It has sometimes gotten lost amid some of the other doings in Congress this week, but the House is considering a bill, HR 38, the “Concealed Carry Reciprocity Act of 2017,” that would create a federal right of reciprocity for holders of a state permit to carry a concealed firearm.
There are questions, however, about Congress’s authority to pass the bill, which seems to stretch the limits of the commerce power and of the 14th Amendment’s enforcement power, as discussed in posts by Josh Blackman and Joseph Blocher, among others. But there may be another way.
In a letter sent today, Stephen Sachs, Randy Barnett and I argue that Congress should not rely on the commerce power but should instead rely on the Full Faith and Credit Clause. An excerpt:
The current draft bill conditions the right to carry a concealed handgun on whether the handgun was shipped or transported in interstate or foreign commerce. H.R. 38 does not directly regulate “Commerce with foreign Nations, and among the several States,” U.S. Const. art. I, § 8, cl. 3. Instead, it assumes that a handgun’s past movement in cross-border commerce subjects the handgun to federal regulation forever after.
This is a broad and unjustified assertion of federal power. David Engdahl of Seattle University has called this the “‘herpes’ theory” of interstate commerce, whereby “some lingering federal power infects whatever has passed through the federal dominion.” D. Engdahl, The Necessary and Proper Clause as an Intrinsic Restraint on Federal Lawmaking Power, 22 Harv. J.L. & Pub. Pol’y 107, 120 (1998). As Chief Justice Roberts wrote of the health insurance mandate, Congress has “power to regulate class[es] of activities, not classes of individuals, apart from any activity in which they are engaged.” NFIB v. Sebelius, 132 S. Ct. 2566, 2590 (2012) (alteration in original) (citations and internal quotation marks omitted). Those who lawfully carry concealed handguns within the body of a state are not engaging in commerce across state lines, and Congress should not treat them as if they were.
By stretching the limits of the Commerce Clause, the current draft unnecessarily limits the bill’s support among constitutional conservatives. (We believe that Rep. Amash, among others, has criticized prior versions of the bill on these grounds.) If Congress can confer a right to carry firearms that once crossed state lines, regardless of state law, then a future Congress could restrict the carrying of firearms that once crossed state lines, regardless of state law. Indeed, the federal government could even purport to regulate how Americans brush their teeth, so long as their toothbrushes had previously been shipped across state lines. (Or just the bristles, or the crude oil that was made into plastic, or . . . . ) In light of precedent, courts are unlikely to strike down every statute that claims this power. But that is no reason for Congress to enact more.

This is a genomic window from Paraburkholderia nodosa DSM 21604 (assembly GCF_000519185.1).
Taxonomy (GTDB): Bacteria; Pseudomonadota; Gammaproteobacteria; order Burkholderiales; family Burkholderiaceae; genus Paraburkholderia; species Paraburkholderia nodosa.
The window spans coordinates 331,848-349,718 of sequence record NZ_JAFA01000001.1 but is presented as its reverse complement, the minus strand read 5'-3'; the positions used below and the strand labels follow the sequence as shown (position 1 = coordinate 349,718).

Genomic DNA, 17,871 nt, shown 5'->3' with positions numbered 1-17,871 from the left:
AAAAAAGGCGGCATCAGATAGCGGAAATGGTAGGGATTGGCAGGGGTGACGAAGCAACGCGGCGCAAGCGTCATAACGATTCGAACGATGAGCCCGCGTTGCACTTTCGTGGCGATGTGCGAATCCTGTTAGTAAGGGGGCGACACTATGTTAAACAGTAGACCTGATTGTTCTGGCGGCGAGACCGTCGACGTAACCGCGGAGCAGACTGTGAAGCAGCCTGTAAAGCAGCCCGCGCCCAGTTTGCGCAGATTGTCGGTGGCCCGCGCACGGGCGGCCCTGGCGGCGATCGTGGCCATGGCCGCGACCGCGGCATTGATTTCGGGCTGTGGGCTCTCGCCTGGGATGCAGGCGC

. . .
Congress has other powers that would be more appropriate. The Full Faith and Credit Clause empowers Congress to “prescribe * * * the Effect” of state acts, records, or judicial proceedings in other states. U.S. Const. art. IV, § 1. For instance, the Full Faith and Credit for Child Support Orders Act requires certain state child support laws to be given their full effect in every other state. See 28 U.S.C. § 1738B(h). Similarly, the Parental Kidnaping Prevention Act requires every state to recognize certain child custody judgments from other states, and it forbids them from exercising their ordinary jurisdiction over such disputes. See 28 U.S.C. § 1738A.
Congress has used this power only rarely, but soon after the Founding it often debated doing so. See generally S. Sachs, Full Faith and Credit in the Early Congress, 95 Va. L. Rev. 1201 (2009). For example, a bill in the Thirteenth Congress would have entitled the executor of a will or the administrator of an estate to exercise similar authority in other states where the decedent held property. H.R. 45, 13th Cong., 2d Sess., § 4 (1814). Another bill in the Fifteenth Congress would have made the authority of bail bondsmen in one state legally effective in every other state, so that bondsmen could recapture fugitives who had fled across state lines. H.R. 17, 15th Cong., 1st Sess. § 2 (1817). Despite the paucity of judicial precedent construing this clause, the legislative precedent portrays its scope as quite broad.
You can read the whole thing, which also suggests some other amendments, here.